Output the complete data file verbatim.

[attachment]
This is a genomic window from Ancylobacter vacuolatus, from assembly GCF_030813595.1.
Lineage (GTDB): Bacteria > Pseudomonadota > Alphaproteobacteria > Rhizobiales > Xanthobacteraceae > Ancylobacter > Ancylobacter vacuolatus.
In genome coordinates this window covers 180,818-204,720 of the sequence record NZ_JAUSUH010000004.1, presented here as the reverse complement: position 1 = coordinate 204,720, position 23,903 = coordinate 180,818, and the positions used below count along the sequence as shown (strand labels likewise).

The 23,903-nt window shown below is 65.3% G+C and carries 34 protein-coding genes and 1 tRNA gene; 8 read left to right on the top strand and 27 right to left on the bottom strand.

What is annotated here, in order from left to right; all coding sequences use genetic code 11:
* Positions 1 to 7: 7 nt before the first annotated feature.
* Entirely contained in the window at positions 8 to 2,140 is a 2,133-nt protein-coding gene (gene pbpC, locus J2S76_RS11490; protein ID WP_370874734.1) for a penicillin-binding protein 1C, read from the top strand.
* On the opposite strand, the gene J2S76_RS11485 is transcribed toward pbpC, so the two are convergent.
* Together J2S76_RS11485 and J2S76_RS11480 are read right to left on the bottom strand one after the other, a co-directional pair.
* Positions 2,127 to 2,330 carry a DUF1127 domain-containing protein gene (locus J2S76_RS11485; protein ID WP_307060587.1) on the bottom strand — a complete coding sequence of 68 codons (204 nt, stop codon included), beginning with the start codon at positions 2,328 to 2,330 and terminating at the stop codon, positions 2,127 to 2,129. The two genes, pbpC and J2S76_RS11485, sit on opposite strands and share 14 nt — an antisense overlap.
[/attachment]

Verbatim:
This is a genomic window from Ancylobacter vacuolatus, from assembly GCF_030813595.1.
Lineage (GTDB): Bacteria > Pseudomonadota > Alphaproteobacteria > Rhizobiales > Xanthobacteraceae > Ancylobacter > Ancylobacter vacuolatus.
In genome coordinates this window covers 180,818-204,720 of the sequence record NZ_JAUSUH010000004.1, presented here as the reverse complement: position 1 = coordinate 204,720, position 23,903 = coordinate 180,818, and the positions used below count along the sequence as shown (strand labels likewise).

The 23,903-nt window shown below is 65.3% G+C and carries 34 protein-coding genes and 1 tRNA gene; 8 read left to right on the top strand and 27 right to left on the bottom strand.

What is annotated here, in order from left to right; all coding sequences use genetic code 11:
* Positions 1 to 7: 7 nt before the first annotated feature.
* Entirely contained in the window at positions 8 to 2,140 is a 2,133-nt protein-coding gene (gene pbpC, locus J2S76_RS11490; protein ID WP_370874734.1) for a penicillin-binding protein 1C, read from the top strand.
* On the opposite strand, the gene J2S76_RS11485 is transcribed toward pbpC, so the two are convergent.
* Together J2S76_RS11485 and J2S76_RS11480 are read right to left on the bottom strand one after the other, a co-directional pair.
* Positions 2,127 to 2,330 carry a DUF1127 domain-containing protein gene (locus J2S76_RS11485; protein ID WP_307060587.1) on the bottom strand — a complete coding sequence of 68 codons (204 nt, stop codon included), beginning with the start codon at positions 2,328 to 2,330 and terminating at the stop codon, positions 2,127 to 2,129. The two genes, pbpC and J2S76_RS11485, sit on opposite strands and share 14 nt — an antisense overlap.